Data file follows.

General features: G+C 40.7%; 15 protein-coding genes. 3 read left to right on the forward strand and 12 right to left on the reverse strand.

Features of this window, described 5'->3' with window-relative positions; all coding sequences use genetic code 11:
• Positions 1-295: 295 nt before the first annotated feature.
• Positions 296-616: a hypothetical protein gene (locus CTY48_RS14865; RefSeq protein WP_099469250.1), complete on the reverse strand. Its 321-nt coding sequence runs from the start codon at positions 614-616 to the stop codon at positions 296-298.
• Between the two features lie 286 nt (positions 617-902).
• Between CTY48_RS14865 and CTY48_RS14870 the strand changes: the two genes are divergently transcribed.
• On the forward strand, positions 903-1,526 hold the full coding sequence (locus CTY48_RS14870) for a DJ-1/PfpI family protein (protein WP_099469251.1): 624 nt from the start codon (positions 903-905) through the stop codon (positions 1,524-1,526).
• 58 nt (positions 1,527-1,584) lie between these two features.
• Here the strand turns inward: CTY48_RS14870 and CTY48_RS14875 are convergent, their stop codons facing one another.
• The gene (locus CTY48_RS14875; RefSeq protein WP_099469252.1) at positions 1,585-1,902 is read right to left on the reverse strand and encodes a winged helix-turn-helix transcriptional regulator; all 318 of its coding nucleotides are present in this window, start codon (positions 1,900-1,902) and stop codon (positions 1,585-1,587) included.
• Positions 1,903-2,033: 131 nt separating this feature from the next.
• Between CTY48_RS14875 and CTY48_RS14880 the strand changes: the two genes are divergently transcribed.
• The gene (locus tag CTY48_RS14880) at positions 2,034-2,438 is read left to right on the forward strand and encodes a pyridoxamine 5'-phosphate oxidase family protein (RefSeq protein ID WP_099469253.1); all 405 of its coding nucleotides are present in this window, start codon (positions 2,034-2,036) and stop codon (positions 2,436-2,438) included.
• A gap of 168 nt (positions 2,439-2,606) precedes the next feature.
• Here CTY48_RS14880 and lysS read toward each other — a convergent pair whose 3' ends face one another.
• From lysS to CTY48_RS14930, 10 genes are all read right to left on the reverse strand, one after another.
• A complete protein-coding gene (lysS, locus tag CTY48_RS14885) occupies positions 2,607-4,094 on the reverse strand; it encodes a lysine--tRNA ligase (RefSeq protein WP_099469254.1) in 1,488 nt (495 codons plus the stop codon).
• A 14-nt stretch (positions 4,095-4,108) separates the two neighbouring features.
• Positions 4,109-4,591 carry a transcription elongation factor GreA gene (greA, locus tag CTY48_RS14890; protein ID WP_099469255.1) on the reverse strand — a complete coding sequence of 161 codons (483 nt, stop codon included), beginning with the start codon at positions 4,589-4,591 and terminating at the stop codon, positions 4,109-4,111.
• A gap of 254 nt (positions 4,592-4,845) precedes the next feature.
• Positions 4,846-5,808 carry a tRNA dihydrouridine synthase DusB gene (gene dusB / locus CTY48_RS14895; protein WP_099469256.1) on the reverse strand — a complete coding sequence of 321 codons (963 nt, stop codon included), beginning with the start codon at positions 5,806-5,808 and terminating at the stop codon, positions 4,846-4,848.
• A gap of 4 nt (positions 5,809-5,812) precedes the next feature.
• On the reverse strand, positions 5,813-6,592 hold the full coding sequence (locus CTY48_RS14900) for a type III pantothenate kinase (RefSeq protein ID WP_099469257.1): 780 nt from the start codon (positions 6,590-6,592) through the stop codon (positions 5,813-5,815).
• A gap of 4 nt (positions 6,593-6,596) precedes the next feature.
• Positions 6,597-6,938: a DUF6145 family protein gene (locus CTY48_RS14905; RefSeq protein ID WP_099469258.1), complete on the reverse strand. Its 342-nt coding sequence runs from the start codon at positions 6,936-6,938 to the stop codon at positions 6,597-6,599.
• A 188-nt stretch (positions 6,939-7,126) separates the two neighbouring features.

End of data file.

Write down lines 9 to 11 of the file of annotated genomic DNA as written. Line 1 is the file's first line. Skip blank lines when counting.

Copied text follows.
• Here the strand turns inward: CTY48_RS14870 and CTY48_RS14875 are convergent, their stop codons facing one another.
• The gene (locus CTY48_RS14875; RefSeq protein WP_099469252.1) at positions 1,585-1,902 is read right to left on the reverse strand and encodes a winged helix-turn-helix transcriptional regulator; all 318 of its coding nucleotides are present in this window, start codon (positions 1,900-1,902) and stop codon (positions 1,585-1,587) included.
• Positions 1,903-2,033: 131 nt separating this feature from the next.